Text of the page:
It's Been a Century Since We Last Went 100 Consecutive Days Without Sports

Stephen Douglas
Babe Ruth in 1918.
Babe Ruth in 1918. / Transcendental Graphics/Getty Images

Today is the 100th consecutive day without sports. Unless MLB reaches an agreement for a five-hour Spring Training this morning and starts the season tomorrow, we're going to break the current record of 101 days without sports, which happened over a century ago.

So how did our ancestors do it? Well, television wouldn't be invented for another decade so unless you lived outside Ebbets Field, you probably didn't miss the Dodgers game. And why weren't there any sports?

There are actually a few parallels between now and then. First, we were involved in a little conflict they referred to as The Great War, which we now call World War I. Back then, President Woodrow Wilson sent American troops overseas. Our current president also recently suggested the use of military force.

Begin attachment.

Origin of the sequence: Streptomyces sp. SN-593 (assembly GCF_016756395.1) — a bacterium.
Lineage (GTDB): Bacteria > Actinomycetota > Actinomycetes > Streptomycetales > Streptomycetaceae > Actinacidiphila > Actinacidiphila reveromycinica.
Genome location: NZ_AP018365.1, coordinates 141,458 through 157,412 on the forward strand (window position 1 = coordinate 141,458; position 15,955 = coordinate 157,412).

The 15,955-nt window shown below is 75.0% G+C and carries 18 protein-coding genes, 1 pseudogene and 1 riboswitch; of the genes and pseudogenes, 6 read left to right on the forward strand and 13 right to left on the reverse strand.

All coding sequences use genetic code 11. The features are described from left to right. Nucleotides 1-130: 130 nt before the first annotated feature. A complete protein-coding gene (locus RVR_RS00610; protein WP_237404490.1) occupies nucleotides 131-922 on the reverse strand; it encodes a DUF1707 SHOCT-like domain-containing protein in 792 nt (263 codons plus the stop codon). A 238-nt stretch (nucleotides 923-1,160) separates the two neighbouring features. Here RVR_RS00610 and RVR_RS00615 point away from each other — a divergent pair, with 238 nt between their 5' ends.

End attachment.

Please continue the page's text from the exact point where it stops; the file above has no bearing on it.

In addition to war, there was also a pandemic. So between WWI and the 1918 influenza pandemic, there were not many sports to enjoy. I imagine the sports page would have been quite thin. When baseball did resume with a truncated season, there were no ugly negotiations about prorated salaries or who could propose the shortest season. Babe Ruth led baseball with 11 home runs that season. He apparently made $7,000. There are no zeros missing in that figure. Current owners would faint reading that.

So keep your heads up. Sports will return. We just have to change the world first.